We must sequester (lockup) our carbon before it is emitted. To be fair to the politicians, we must acknowledge two factors that contribute to the foot dragging: 1) carbon sequestration technologies are still only in various stages of research, development, testing, pilot study, and initial applications; and most importantly, 2) there’s an energy penalty associated with ALL carbon sequestration techniques, another ironic energy-requiring-energy feedback. Entropy always increases: available energy in the form of concentrated matter (such as compressed gases) and compounds with high chemical potential energy (such as fuels) always moves to unavailable energy in the form of diffuse matter (such as expanded gases) and stable compounds with low chemical potential energy (such as CO2). The result is that energy has to be used to re-concentrate CO2, transport it, and/or make something useful with it. Even the simple act of gathering CO2 and storing it is energy intensive. Meanwhile as noted above, we’re still 85% dependent on fossil fuels.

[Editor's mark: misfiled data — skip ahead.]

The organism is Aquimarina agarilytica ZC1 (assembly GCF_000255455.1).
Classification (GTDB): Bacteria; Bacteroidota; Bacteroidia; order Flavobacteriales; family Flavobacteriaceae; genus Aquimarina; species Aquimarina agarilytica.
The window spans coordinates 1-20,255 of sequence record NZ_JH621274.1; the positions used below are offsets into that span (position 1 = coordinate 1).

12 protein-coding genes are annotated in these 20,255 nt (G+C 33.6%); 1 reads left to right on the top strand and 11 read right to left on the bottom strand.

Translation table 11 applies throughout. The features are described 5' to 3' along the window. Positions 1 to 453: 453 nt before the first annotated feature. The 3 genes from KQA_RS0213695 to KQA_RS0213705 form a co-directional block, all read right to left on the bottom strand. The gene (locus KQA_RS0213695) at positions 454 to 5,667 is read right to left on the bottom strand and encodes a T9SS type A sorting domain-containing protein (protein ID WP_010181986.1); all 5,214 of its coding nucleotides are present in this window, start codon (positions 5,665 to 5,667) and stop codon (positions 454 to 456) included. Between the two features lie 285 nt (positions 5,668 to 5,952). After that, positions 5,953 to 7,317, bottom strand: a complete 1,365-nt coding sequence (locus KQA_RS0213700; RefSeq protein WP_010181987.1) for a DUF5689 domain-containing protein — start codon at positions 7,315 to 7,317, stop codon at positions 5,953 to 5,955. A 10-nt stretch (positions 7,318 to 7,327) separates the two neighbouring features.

Carbon sequestration can be categorized as either 1) preventive, capturing CO2 before it is emitted, or 2) remedial, removing CO2 already existing in the atmosphere. Remedial carbon sequestration, along with solar radiation management, is part of geo-engineering: human interventions proposed or implemented to modify climate. Preventive carbon sequestration is part of climate mitigation: actions or policies aimed at reducing emissions of greenhouse gases in the first place. Remedial measures commonly become the subject of conspiracy theories. Preventive measures, including what is proposed here, seem more acceptable and are more technologically feasible, thus far outweigh remedial measures in terms of actual R-&-D effort and existing applied applications. Either way, once CO2 is captured from the air (remedial) or from a point source (preventive), the sequestration options—what to do with the carbon—generally fall into 4 categories: 1) storage, usually by underground injection, 2) uptake by biota, either for temporary storage or biofuel, 3) incorporation of the carbon into manufactured commodities, and 4) mineralization. Of the four, only mineralization provides a permanent solution, at least on the order of millions of years of sequestration. Mineralization is how the Earth naturally sequesters carbon in its multi-million year carbon cycle.